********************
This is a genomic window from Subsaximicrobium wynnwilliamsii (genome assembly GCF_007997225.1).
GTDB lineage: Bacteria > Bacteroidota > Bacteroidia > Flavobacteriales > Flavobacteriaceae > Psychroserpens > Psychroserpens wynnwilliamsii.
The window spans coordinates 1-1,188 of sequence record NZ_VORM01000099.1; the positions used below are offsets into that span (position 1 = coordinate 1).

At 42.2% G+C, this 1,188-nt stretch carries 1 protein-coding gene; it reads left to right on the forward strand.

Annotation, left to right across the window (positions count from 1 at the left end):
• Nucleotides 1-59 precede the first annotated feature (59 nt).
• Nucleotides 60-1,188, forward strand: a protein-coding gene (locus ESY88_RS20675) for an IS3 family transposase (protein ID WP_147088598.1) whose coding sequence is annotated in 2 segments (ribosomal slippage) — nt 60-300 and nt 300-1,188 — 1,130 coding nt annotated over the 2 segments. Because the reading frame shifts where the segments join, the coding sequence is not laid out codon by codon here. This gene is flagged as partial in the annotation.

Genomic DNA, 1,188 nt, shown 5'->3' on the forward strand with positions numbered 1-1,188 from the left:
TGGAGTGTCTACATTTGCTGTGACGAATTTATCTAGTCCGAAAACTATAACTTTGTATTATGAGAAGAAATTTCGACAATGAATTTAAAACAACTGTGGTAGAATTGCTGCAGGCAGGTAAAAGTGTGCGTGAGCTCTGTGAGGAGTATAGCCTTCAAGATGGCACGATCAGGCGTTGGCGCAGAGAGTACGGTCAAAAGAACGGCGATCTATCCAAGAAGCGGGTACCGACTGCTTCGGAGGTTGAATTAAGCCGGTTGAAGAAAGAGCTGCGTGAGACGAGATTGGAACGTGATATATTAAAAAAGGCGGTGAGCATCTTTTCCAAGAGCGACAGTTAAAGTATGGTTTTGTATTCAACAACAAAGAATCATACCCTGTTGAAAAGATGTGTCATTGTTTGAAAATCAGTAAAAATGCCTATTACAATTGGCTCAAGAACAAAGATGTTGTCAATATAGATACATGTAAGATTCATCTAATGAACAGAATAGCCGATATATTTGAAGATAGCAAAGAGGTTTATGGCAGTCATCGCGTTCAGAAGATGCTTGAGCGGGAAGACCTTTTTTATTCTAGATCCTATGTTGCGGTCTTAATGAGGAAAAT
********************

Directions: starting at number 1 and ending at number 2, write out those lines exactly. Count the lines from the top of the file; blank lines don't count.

This is a genomic window from Subsaximicrobium wynnwilliamsii (genome assembly GCF_007997225.1).
GTDB lineage: Bacteria > Bacteroidota > Bacteroidia > Flavobacteriales > Flavobacteriaceae > Psychroserpens > Psychroserpens wynnwilliamsii.